There was one particular series of mountains that I shall always remember. These mountains had a series of zip-wires at the top, which had to be used to cross from one side to the other. ZIP-WIRES!!! ON A MOUNTAIN!!! After a long climb to the top, we rose and rose until, eventually, we were level with the birds flying gracefully. The zip-wire was like a sturdy washing line, attached to a pole crossing a large ravine, with a large drop into the rocks and the river below. I was only attached by a small harness, and had to take a running jump off the edge of a cliff to begin this crazy experience. I took a deep breath, ran… and jumped. A strange feeling overcame me as I realised that I was suspended on a zipwire, crossing two parts of a mountain, with only a harness protecting me from plunging into the ravine below. This apprehension quickly turned to excitement and joy as I gradually accumulated pace until suddenly, I was racing -across a mountaintop! I looked below – the distant water and mountains rushed below me. Too late to turn back now. But I didn’t want to – it felt like flying! The experience was phenomenal, and I shall never forget the exhilarating rush.
Another highlight of my Mexican adventure was to visit Tepoztlan, an Aztec pyramid at the summit of a large, majestic mountain. On the way, I experienced the legendary Latin American buses for the first time. The bus journey felt like a rapid rollercoaster ride; it was even complete with a mariachi; a traditional Mexican singer, singing and playing his guitar. After an hour, we finally arrived. The mountain was incredible to behold – it reminded me of an ancient temple in an Indiana Jones film, surrounded by forest and situated on the edge of a sheer cliff – except it was real, and it was spectacular. After climbing the pyramid, I sat on its ledge, peering down into the valley and bustling Mexican town below, with mountains and lakes continuing until the horizon. No superlatives are sufficient to describe how incredible the view was.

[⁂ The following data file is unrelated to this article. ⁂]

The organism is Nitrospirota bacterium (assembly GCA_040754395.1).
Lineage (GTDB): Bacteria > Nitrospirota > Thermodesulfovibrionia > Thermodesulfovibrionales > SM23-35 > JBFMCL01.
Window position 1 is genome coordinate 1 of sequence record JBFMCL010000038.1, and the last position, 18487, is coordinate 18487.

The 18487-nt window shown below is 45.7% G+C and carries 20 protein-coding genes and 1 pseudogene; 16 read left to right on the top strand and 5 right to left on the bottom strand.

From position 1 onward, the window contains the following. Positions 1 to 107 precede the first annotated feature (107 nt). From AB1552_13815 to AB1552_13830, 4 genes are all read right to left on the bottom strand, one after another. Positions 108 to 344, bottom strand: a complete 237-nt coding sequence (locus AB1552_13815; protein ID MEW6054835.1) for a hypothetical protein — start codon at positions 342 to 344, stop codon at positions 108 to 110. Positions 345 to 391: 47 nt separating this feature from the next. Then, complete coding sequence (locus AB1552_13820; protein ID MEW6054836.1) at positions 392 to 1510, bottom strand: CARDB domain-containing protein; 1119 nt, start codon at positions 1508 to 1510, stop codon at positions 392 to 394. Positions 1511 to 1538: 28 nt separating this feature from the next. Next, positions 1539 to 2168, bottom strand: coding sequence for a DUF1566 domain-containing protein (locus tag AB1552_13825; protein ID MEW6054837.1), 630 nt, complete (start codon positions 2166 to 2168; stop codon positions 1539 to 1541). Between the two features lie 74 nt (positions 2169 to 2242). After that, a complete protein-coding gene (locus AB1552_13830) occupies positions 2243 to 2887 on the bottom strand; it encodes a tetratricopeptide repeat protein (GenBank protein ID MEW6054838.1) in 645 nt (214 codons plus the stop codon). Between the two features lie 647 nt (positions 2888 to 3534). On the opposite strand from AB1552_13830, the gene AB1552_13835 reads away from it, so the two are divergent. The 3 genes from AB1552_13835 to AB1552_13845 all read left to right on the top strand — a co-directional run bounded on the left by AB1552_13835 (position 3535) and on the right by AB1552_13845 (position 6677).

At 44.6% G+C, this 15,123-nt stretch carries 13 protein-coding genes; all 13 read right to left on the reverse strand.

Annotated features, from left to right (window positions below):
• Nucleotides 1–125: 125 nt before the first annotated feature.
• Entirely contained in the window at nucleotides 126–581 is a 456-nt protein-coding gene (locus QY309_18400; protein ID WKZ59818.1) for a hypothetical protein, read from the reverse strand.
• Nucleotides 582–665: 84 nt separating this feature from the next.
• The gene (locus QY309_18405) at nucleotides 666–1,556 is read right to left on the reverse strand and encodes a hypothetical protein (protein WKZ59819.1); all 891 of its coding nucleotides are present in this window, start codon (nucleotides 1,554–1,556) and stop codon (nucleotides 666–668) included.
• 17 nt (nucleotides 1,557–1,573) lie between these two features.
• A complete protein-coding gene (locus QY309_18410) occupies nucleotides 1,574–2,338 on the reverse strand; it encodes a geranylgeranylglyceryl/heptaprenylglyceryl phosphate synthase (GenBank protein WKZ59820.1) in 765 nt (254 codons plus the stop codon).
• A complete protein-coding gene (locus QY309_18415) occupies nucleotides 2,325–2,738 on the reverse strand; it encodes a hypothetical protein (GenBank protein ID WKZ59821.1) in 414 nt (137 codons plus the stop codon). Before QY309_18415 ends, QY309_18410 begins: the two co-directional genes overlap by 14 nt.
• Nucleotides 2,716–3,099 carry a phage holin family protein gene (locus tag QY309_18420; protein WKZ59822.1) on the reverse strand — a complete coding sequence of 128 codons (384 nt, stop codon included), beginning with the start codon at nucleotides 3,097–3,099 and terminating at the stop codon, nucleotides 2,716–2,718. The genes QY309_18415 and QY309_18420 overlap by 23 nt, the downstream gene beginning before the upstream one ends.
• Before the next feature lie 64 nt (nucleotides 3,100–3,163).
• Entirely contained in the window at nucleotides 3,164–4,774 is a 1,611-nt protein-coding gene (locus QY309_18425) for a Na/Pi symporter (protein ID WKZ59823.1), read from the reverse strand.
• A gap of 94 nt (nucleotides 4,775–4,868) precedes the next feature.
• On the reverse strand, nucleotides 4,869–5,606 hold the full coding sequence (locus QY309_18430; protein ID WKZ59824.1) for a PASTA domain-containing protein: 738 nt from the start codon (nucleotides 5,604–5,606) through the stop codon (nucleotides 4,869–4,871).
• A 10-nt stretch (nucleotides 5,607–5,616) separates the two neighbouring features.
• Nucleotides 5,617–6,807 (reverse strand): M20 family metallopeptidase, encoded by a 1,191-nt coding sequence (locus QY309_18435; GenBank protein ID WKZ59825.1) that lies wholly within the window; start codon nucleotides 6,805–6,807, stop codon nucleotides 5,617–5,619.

I also gained a fascinating insight into the political situation in Mexico, which for the purpose of conciseness I must simplify here. A year ago, Mexico elected a new President, Enrique Pena Ñieto, who took office this month. The former President, Felipe Calderon, had adopted an intransigent approach to the country’s drug traffickers; some felt that Calderon’s ideals were poorly executed and caused significant collateral damage. For example, I was walking along the streets in Cuernavaca when I was shown an apartment block, where a botched operation to eliminate a prominent trafficker had incurred many civilian casualties.
This issue is not widely discussed, nor are its effects immediately apparent, yet it does cast a shadow over the colourful optimism of Mexico’s citizens. For example, the Mexicans in my area had an unofficial curfew and were reluctant to leave their homes after 8pm. Moreover, I was told that some still fear the sight of police sirens, as they instantly connect it to a shootout between the police and drug traffickers. It was suggested to me that Pena Ñieto, from a different political party, was elected because Mexicans are tired of bloodshed, of this ‘war’ which has left many in fear, and would rather their President place greater emphasis on keeping them safe than on combating drug traffickers. Honestly, I felt completely safe in Mexico, and never felt in danger. I shall only remember the country for the warmth of its people and the beauty of its land. The insight I gained into Mexico’s political and social situation was just one of the many fascinating experiences I had in the country, and overall, my adventure was unforgettable and compelling. One year on, the beauty, warmth and magnificence of Mexico has never left me.
Image Credits: Tom Dobin
A modified version of this article appears on Tom’s blog, A Mosaic of Adventures